Tag Archives: Bayh-Dole

What the NIH says about Bayh-Dole, 2

We are working through the NIH’s most recent misrepresentation of the Bayh-Dole Act. In the first part of this effort, we looked at the NIH’s bungling of the basic premise of Bayh-Dole and the concept of practical application. Utilization is … Continue reading

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What about inventions made on equipment purchased with federal funds?

How does the Bayh-Dole Act apply to inventions made using equipment purchased with federal funding? Here’s the thing–Bayh-Dole applies to inventions owned by a contractor–a party to a federal funding agreement for research or development. If the inventor is not … Continue reading

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What the NIH says about Bayh-Dole, 1

The NIH has published comments on the NIST changes to the regulations that implement the Bayh-Dole Act and the standard patent rights clause. Jamie Love at Knowledge Ecology International calls out in a tweet a passage in the “Background” section in … Continue reading

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Patent agreements in Federal Procurement Regulations and Bayh-Dole, 2

If we return for a moment to O’Connor’s article–it is a great read for what it aims to do, but for O’Connor’s theme of abstract mistaken assumptions rather than providing a specific account of Latker’s lack of drafting ability–there is … Continue reading

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Patent agreements in Federal Procurement Regulations and Bayh-Dole, 1

Sean O’Connor starts an excellent article that gives a detailed account of history behind the Bayh-Dole Act (“Mistaken Assumptions: the Roots of Stanford v. Roche in Post-War Government Patent Policy“) this way: The Bayh-Dole Act of 1980 was built on a … Continue reading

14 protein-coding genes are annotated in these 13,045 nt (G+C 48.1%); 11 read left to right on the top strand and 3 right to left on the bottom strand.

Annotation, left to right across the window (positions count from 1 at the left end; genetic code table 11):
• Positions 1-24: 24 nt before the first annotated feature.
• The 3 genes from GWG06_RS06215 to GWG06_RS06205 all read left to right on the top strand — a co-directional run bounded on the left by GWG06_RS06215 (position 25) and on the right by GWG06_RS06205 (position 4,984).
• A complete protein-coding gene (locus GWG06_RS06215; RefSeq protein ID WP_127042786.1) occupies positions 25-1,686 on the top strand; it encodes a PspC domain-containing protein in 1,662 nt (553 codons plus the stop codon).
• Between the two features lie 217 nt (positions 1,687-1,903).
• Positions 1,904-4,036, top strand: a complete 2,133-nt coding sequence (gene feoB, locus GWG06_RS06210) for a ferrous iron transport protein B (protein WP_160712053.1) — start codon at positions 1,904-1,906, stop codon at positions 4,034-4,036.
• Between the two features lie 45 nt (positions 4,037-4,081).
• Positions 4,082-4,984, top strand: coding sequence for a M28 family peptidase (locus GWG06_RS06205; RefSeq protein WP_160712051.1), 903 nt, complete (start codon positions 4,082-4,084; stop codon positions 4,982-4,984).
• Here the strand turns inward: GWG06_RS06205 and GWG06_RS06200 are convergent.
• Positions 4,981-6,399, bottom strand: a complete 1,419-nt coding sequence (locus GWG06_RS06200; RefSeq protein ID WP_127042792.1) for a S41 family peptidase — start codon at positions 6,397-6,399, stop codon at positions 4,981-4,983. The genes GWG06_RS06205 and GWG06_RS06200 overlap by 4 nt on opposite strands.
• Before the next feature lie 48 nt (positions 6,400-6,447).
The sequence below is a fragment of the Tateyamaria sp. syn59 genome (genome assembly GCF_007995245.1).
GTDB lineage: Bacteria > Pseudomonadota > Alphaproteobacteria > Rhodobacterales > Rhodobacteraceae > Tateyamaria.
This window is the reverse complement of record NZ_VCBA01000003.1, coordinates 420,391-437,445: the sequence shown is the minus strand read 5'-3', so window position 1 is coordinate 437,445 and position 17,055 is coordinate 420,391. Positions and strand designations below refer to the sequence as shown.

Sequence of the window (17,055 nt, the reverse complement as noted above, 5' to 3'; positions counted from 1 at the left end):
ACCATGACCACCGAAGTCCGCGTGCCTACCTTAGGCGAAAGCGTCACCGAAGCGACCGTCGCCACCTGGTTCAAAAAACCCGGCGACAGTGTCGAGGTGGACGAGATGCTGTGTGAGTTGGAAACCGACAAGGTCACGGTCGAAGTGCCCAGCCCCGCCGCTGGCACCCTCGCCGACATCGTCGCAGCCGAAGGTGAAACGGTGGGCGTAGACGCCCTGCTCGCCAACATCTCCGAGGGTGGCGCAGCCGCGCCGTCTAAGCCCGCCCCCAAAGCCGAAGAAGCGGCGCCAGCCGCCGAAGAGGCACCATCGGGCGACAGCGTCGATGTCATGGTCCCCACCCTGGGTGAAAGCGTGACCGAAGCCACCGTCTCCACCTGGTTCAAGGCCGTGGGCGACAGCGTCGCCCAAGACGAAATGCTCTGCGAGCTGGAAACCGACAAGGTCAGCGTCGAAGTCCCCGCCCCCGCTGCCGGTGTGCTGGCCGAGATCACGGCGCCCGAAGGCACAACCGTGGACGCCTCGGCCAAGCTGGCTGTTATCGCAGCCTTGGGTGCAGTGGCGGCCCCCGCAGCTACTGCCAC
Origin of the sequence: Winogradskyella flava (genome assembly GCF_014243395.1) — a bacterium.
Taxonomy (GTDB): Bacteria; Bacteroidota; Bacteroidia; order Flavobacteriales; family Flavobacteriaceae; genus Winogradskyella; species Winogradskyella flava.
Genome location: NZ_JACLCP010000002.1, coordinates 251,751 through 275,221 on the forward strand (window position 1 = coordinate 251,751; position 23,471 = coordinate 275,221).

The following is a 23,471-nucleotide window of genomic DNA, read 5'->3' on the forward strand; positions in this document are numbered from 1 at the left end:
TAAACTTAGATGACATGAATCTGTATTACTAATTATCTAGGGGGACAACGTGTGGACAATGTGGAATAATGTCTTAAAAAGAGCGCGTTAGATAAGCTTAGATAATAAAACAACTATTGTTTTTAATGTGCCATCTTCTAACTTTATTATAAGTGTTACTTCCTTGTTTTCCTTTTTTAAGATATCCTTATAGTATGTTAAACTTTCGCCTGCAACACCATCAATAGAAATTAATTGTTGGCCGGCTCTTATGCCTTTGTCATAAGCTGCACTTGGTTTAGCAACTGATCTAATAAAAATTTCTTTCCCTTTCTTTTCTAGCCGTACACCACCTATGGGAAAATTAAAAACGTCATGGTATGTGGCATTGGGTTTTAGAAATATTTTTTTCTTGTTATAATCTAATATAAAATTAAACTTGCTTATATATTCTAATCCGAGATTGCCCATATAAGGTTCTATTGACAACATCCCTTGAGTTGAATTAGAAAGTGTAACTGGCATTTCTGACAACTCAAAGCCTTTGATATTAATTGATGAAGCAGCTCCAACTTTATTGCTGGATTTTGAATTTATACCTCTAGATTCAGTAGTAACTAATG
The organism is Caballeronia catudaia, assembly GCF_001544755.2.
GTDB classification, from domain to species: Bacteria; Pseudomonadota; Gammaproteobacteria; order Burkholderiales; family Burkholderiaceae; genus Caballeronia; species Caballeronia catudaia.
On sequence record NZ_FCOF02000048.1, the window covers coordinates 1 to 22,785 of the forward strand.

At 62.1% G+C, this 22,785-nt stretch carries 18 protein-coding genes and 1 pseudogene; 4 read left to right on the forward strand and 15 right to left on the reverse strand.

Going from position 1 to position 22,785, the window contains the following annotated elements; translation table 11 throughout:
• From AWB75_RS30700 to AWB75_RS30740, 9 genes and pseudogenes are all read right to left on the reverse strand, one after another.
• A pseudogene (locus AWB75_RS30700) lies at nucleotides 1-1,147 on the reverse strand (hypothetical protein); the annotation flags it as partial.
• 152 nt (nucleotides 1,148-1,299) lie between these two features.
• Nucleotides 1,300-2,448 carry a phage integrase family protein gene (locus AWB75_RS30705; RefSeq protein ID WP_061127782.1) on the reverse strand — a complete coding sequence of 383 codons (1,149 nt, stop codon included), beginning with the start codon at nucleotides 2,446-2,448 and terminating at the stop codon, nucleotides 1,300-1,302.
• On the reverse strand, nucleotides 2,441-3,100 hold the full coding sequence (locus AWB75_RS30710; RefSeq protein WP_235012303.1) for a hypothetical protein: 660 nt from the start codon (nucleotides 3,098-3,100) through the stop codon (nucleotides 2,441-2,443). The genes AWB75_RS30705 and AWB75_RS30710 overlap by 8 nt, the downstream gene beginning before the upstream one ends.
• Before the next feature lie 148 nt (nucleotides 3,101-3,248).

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Invention, subject invention, and the clever scheme of Bayh-Dole

Here is the definition of invention in the Kennedy executive branch patent policy, 1963 (Section 4(b)): Invention or Invention or discovery–includes any art, machine, manufacture, design, or composition of matter, or any new and useful improvement thereof, or any variety … Continue reading

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Nonsense about Bayh-Dole from Bio, 2018 edition–2

We are working through the 2018 version of Bio’s misinfographic about Bayh-Dole and its relationship to drug prices. Bio report metrics from an AUTM report as if they are facts. But these are not facts–they are estimates from an unvalidated … Continue reading

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Nonsense about Bayh-Dole from Bio, 2018 edition–1

Let’s look at a new infographic from Bio about Bayh-Dole. It’s largely the same as the old infographics. The point of the infographic is to create the impression that the Bayh-Dole Act has been wildly successful and that any effort … Continue reading

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WARF, Vitamin D, and the Public Interest, 3

The appeals court in Vitamin Technologists sets up the case for compulsory licensing of inventions owned by public universities as instruments of state governments. That is, the appeals court establishes the basis for public march-in when a state owns a … Continue reading

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WARF, Vitamin D, and the Public Interest, 2

We have worked through a 1945 appeals court reasoning about the University of Wisconsin’s president’s refusal to allow the licensing of an invention beneficial to public health for use in food products that might compete with State of Wisconsin dairy … Continue reading

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